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Author Topic: RepackBox ammunition boxes  (Read 2673 times)

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RepackBox ammunition boxes
« on: November 25, 2017, 11:59:01 PM »
Last year on the GunLink Blog, we wrote about how we were randomly introduced to REPACKBOX's ammo boxes when we contacted Roger from GI Jewelry - who happens to operate both businesses - to source some US made ball chains and he told us about his other firearm/ammo related venture.

At the time, we wrote about how his boxes helped us organize some of our ammo, especially heaps of 9mm packaged in rectangular boxes of half a dozen various dimensions or, worse, round tubs. These oddball containers left us with the tolerable-but-annoying chore of either playing ammo-box Tetris in ammo cans, wasting a bunch of space around the round tubs, or just dumping loose ammo.

Since then, Repack Boxes have been pretty much out of sight, out of mind for us. As the company's slogan reads: this is a "common solution to uncommon problems." Having to pack up ammo is a relatively uncommon thing for us.  That is, until recently when dwindling supplies and stupid-good deals (hello... PSA sales and 5/rnd Federal rebates!) converged to land a big pile of fresh brass on our bench.

Armed with nothing but lots of Monster and lots of time, we endeavored to fold up and populate what seemed like a never ending stack of Repack Boxes.

The first 30 boxes; enough for 900 rounds - or enough to fill one .50 cal ammo can with two boxes to spare for the next can.

The boxes are a little bit tricky to fold and, of course, we had lost the package insert with folding instructions (and are, of course, too lazy to interrupt ammo-packing momentum for something so trivial as pulling up the instructions online) - but with a little trial and error and playing around with a previously folded box, we figured it out.

Filling the boxes to capacity took a little trial and error too, with more error than trial. After a few failed attempts at getting the specified 30 rounds into the first box, we did succumb and get a tip from the website that the rounds should alternate tip-up/tip-down in the box.

Loading the first few boxes involved a learning curve for the best way to fill them. I found that the best way to fill them without having the rounds fall out of place and ruin the one up/one down pattern was to hold the box at about a 30-degree angle off-vertical with the narrower edge on the bottom and work your way upward in rows. Then, with 29 rounds in the box, give it a little shake to settle them and make room for the last round.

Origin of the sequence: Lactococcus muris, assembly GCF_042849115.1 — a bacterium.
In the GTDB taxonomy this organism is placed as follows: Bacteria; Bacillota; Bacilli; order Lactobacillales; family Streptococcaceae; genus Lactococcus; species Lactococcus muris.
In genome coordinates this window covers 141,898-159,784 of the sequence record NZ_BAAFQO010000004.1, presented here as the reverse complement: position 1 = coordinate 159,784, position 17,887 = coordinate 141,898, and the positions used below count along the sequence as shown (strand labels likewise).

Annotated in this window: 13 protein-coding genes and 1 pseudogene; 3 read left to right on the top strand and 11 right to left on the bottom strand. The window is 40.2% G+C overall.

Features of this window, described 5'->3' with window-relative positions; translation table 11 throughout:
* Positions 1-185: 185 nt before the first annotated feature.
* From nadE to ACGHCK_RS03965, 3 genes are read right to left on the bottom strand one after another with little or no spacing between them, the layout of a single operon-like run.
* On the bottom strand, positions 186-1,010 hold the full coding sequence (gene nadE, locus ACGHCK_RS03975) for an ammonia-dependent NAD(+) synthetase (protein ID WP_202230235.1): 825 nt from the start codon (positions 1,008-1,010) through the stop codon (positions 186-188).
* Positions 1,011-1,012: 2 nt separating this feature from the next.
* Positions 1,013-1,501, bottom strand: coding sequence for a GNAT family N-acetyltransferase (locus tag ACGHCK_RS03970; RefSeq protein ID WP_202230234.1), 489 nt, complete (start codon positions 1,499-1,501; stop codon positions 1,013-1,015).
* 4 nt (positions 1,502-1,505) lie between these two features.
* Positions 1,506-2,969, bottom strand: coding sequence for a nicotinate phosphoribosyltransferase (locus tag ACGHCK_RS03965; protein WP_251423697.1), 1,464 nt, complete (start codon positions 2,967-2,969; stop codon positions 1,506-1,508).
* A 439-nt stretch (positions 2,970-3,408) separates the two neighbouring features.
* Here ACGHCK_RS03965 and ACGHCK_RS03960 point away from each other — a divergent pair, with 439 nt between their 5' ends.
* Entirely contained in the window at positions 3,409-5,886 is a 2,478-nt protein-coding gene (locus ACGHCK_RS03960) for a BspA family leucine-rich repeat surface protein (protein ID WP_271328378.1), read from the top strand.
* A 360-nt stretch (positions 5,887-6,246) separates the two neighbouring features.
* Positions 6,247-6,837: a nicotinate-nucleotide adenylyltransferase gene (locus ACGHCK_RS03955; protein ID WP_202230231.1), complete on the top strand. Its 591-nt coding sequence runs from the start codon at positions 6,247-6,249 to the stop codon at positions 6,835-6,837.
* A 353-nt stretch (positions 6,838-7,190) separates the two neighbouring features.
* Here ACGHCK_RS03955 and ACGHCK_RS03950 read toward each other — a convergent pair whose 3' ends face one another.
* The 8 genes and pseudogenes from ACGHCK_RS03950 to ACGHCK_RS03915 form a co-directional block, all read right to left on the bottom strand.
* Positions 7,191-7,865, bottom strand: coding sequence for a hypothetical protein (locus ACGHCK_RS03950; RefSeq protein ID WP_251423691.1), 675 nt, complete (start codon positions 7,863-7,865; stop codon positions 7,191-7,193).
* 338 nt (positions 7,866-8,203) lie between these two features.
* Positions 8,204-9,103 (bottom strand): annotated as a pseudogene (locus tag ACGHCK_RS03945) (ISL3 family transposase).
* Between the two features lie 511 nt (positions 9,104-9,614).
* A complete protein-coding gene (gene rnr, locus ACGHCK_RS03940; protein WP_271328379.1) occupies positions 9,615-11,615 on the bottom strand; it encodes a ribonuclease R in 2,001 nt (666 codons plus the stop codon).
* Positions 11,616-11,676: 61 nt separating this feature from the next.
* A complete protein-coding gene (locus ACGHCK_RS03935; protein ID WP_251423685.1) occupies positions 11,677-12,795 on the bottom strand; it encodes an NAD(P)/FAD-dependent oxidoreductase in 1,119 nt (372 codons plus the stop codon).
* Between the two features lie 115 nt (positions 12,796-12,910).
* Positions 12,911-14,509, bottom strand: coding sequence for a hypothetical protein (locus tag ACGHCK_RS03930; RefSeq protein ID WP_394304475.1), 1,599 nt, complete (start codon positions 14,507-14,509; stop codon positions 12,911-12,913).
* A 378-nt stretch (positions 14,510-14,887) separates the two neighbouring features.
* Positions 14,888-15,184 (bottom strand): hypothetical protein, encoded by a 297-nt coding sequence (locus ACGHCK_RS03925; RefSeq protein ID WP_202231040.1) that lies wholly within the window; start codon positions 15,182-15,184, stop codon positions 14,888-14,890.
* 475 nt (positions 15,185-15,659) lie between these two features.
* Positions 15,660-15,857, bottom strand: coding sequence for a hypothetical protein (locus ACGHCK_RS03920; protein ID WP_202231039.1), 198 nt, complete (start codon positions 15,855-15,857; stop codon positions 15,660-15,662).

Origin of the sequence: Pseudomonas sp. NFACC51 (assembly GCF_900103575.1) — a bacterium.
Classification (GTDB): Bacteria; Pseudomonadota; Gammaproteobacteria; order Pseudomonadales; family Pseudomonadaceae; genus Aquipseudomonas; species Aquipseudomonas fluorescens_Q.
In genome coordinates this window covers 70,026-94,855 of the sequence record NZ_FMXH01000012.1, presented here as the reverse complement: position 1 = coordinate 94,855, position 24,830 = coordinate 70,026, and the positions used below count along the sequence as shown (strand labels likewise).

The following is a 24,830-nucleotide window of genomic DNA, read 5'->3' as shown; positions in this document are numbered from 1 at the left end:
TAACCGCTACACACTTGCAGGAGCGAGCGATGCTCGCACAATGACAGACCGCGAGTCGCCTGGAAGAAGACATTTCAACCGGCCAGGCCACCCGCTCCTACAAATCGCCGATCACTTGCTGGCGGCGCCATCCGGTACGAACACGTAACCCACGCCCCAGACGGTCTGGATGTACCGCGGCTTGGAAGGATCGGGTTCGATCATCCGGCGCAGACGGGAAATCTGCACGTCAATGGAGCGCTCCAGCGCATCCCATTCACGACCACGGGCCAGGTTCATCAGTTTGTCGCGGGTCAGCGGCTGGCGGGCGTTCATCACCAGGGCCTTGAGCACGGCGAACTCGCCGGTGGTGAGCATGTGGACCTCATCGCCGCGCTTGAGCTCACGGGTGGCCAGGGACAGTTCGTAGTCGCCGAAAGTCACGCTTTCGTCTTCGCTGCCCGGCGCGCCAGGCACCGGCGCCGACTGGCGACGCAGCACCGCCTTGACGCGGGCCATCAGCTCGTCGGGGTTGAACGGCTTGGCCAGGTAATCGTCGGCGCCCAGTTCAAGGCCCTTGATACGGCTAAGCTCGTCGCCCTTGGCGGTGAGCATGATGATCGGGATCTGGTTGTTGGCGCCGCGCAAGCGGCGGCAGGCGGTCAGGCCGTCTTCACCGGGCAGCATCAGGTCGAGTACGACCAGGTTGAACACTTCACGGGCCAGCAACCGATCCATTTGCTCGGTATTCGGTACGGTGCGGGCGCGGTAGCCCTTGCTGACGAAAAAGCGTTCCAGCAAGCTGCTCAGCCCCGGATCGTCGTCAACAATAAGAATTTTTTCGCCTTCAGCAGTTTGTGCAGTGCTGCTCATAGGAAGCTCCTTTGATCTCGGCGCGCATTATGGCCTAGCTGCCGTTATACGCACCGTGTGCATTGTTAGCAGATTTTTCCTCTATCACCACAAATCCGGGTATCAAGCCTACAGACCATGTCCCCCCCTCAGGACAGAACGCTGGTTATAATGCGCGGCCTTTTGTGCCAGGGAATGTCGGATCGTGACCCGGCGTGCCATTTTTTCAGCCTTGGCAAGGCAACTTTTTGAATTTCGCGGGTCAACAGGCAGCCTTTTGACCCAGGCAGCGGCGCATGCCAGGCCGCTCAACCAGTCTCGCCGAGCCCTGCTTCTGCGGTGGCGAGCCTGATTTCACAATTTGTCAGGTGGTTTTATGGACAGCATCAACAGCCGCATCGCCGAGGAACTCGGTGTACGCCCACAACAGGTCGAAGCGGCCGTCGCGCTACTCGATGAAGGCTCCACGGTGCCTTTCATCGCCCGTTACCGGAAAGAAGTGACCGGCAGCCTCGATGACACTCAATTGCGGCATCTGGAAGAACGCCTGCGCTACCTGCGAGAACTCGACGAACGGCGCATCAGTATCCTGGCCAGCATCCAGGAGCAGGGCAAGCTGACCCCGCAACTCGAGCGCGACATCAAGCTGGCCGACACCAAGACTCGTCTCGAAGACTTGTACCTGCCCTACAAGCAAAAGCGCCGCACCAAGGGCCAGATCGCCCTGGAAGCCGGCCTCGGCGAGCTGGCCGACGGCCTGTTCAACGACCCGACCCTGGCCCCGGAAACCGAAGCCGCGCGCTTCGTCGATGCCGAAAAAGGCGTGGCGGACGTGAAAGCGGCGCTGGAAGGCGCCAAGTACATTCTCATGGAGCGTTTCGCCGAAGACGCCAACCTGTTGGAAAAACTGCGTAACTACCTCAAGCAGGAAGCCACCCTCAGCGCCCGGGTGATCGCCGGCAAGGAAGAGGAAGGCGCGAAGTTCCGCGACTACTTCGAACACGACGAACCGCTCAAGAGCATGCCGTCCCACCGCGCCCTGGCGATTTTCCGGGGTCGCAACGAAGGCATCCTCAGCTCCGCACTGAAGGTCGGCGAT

It turns out that this ISN'T the easiest way to fill them, however.  If you order the boxes, I recommend shelling out the extra whopping $3 and order a fast loader tray to go with them. We don't have the trays but, if they work as advertised (and why wouldn't they), they will save a LOT of hassle.

With the first batch of boxes loaded, all that was left was to repeat the process over and over. And over. And over.  Seriously... order the fast loader tray.

As a side note, the bulk Federal American Eagle ammo wasn't as bad as we have heard a lot of people say. Per case of 1000, I think there were probably fewer than half a dozen with bad dented cases and around a dozen with minor dings that I would be OK shooting (although we did separate them). On the plus side, per case of 1000, they had close to two dozen extra rounds so, even with the bad cartridges, we came out a couple of rounds ahead.

Roger has also mapped out (literally) how his boxes fit into .50 cal ammo cans. Pay attention to his drawings (I wish the sides were marked with letters/numbers/colors) since, at first glance, it looks like the boxes are all oriented the same way but they are not.  For 5.56 boxes, one ammo can will hold 28 boxes for 840 rounds.

If you noticed the white glove in the photos, those came with the boxes. This is to keep oils from your skin off of the ammo cases. Along with the thick .024 card stock that the boxes are made from being acid-free, this helps to ensure that your ammo should remain safe and corrosion free while in storage provided that you store it properly (i.e. in a cool, dry place - like an ammo can with desiccant).

Lastly, the boxes are all plain, white cardboard without much aesthetics involved. They are marked for caliber, and with the number of rounds that the box holds, and that is about it.  There is an outlined area to write in load data for the rounds inside, and the boxes come with a sheet of labels that fit in that box if you don't want to write directly on the box. I'm not sure if there is a template to print the labels from a computer or not (I'm sure it wouldn't be hard to make one), but we have just been writing directly on either the box or the labels.

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RepackBox ammunition boxes
« on: November 25, 2017, 11:59:01 PM »

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